14. 14.

    et al. Lifetime exposure to a soluble TGF-β antagonist protects mice against metastasis without adverse side effects. J. Clin. Invest. 109, 1607–1615 (2002).

  15. 15.

    et al. Suppression of anoikis and induction of metastasis by the neurotrophic receptor TrkB. Nature 430, 1034–1039 (2004).

  16. 16.

    & Elevated levels of IGF-1 receptor convey invasive and metastatic capability in a mouse model of pancreatic islet tumorigenesis. Cancer Cell 1, 339–353 (2002).

  17. 17.

    et al. Inhibition of the insulin-like growth factor receptor-1 tyrosine kinase activity as a therapeutic strategy for multiple myeloma, other hematologic malignancies, and solid tumors. Cancer Cell 5, 221–230 (2004).

  18. 18.

    et al. In vivo antitumor activity of NVP-AEW541 — A novel, potent, and selective inhibitor of the IGF-IR kinase. Cancer Cell 5, 231–239 (2004).

  19. 19.

    et al. Memo mediates ErbB2-driven cell motility. Nature Cell Biol. 6, 515–522 (2004).

  20. 20.

    et al. Hedgehog signalling in prostate regeneration, neoplasia and metastasis. Nature 431, 707–712 (2004).

  21. 21.

    et al. Hypoxia promotes invasive growth by transcriptional activation of the met protooncogene. Cancer Cell 3, 347–361 (2003).

  22. 22.

    , & Hepatocyte growth factor enhances CXCR4 expression favoring breast cancer cell invasiveness. Exp. Cell Res. 310, 176–185 (2005).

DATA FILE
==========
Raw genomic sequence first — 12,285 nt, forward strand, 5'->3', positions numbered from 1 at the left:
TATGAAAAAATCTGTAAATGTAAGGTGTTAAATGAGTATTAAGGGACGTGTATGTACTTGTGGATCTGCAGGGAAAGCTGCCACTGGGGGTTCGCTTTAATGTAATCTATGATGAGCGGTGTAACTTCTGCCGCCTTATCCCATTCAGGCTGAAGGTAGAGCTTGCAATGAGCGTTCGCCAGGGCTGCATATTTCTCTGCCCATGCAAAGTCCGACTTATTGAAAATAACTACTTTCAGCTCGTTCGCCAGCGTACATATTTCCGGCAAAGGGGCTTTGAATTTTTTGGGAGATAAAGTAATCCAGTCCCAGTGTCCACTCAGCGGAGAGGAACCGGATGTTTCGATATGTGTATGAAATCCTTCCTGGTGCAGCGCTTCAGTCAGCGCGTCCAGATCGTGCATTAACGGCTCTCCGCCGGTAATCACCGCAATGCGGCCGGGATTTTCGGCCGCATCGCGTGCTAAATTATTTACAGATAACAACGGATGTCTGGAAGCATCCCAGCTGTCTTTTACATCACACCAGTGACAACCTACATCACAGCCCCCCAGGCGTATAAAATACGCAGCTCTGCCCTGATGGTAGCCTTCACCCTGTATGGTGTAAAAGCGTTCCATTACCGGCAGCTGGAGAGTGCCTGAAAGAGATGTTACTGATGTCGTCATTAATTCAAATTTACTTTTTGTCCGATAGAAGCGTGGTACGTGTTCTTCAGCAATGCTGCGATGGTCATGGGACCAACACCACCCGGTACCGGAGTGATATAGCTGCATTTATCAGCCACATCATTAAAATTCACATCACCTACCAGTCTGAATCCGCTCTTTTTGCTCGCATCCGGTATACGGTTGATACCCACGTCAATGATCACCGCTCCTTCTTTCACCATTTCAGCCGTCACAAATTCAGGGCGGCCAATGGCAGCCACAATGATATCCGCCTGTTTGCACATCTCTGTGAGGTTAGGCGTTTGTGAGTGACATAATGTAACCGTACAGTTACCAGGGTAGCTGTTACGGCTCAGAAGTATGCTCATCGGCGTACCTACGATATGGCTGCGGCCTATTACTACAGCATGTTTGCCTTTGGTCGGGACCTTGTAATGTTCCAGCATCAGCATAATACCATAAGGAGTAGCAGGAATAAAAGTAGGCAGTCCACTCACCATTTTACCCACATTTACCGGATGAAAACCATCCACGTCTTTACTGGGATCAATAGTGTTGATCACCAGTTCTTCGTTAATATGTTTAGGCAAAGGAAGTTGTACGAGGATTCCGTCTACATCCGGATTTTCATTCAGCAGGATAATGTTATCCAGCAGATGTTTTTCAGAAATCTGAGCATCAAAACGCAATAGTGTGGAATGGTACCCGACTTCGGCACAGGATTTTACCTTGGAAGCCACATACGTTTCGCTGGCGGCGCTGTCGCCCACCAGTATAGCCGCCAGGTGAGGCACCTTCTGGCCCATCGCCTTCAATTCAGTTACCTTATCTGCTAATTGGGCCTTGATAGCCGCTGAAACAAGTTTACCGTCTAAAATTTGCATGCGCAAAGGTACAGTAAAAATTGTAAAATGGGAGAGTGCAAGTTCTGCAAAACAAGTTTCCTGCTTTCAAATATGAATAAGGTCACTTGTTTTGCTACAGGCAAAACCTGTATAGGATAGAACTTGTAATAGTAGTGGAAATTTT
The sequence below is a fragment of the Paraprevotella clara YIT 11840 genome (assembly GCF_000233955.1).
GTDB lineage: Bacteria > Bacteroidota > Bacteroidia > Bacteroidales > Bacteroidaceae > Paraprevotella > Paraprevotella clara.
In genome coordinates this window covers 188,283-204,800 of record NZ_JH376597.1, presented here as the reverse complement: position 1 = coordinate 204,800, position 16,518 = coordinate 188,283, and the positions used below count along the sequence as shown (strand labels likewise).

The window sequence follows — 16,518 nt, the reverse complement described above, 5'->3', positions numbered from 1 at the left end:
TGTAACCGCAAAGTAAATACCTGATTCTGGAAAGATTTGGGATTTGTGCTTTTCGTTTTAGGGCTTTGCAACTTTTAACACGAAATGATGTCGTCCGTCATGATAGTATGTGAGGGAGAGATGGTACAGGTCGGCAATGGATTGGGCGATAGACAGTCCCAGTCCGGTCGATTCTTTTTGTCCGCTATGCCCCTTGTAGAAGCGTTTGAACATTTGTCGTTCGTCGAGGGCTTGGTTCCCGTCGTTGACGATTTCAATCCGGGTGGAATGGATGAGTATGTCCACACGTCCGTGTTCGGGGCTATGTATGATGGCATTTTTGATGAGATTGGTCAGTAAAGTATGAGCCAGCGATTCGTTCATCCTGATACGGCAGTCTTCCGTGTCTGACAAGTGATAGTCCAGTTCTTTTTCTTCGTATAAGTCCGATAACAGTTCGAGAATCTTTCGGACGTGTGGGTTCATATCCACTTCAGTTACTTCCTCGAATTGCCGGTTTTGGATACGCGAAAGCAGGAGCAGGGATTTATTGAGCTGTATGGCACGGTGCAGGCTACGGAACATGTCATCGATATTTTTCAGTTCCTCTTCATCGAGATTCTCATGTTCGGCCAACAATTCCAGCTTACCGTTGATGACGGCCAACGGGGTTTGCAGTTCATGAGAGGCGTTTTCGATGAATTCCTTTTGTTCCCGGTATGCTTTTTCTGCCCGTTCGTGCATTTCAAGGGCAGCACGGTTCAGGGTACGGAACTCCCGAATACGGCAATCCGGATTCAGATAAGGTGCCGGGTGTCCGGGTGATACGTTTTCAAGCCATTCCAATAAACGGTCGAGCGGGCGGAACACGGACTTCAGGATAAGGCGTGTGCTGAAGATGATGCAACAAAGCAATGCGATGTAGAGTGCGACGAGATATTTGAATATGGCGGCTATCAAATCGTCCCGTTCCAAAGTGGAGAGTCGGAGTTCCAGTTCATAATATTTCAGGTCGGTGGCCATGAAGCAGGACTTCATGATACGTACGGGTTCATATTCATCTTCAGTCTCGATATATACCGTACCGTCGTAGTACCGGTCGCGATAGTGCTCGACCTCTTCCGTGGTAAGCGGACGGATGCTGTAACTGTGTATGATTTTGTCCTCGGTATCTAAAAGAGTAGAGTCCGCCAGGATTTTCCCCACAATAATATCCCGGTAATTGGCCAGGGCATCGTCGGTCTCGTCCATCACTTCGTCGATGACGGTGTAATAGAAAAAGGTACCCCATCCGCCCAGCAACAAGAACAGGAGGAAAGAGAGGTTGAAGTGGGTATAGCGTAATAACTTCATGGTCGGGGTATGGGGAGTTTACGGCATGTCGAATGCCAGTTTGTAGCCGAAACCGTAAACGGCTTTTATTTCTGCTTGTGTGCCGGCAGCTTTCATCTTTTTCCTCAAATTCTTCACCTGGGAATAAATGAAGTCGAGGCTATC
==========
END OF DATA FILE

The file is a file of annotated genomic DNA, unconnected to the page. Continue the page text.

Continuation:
23. 23.

    et al. Epidermal growth factor and hypoxia-induced expression of CXC chemokine receptor 4 on non-small cell lung cancer cells is regulated by the phosphatidylinositol 3-kinase/PTEN/AKT/mammalian target of rapamycin signaling pathway and activation of hypoxia inducible factor-1α. J. Biol. Chem. 280, 22473–22481 (2005).

  24. 24.

    & Cell adhesion and signalling by cadherins and Ig-CAMs in cancer. Nature Rev. Cancer 4, 118–132 (2004).

  25. 25.

    , , , & A causal role for E-cadherin in the transition from adenoma to carcinoma. Nature 392, 190–193 (1998).

  26. 26.

    , & Unraveling signalling cascades for the Snail family of transcription factors. Cell Signal. 17, 535–547 (2005).

  27. 27.

    & Epithelial–mesenchymal transitions: twist in development and metastasis. Cell 118, 277–279 (2004).

  28. 28.

    , , & Snail mediates E-cadherin repression by the recruitment of the Sin3A/histone deacetylase 1 (HDAC1)/HDAC2 complex. Mol. Cell. Biol. 24, 306–319 (2004).

  29. 29.

    Epigenetic versus genetic alterations in the inactivation of E-cadherin. Semin. Cancer Biol. 12, 373–379 (2002).

  30. 30.

    , , , & Wnt-dependent regulation of the E-cadherin repressor snail. J. Biol. Chem. 280, 11740–11748 (2005).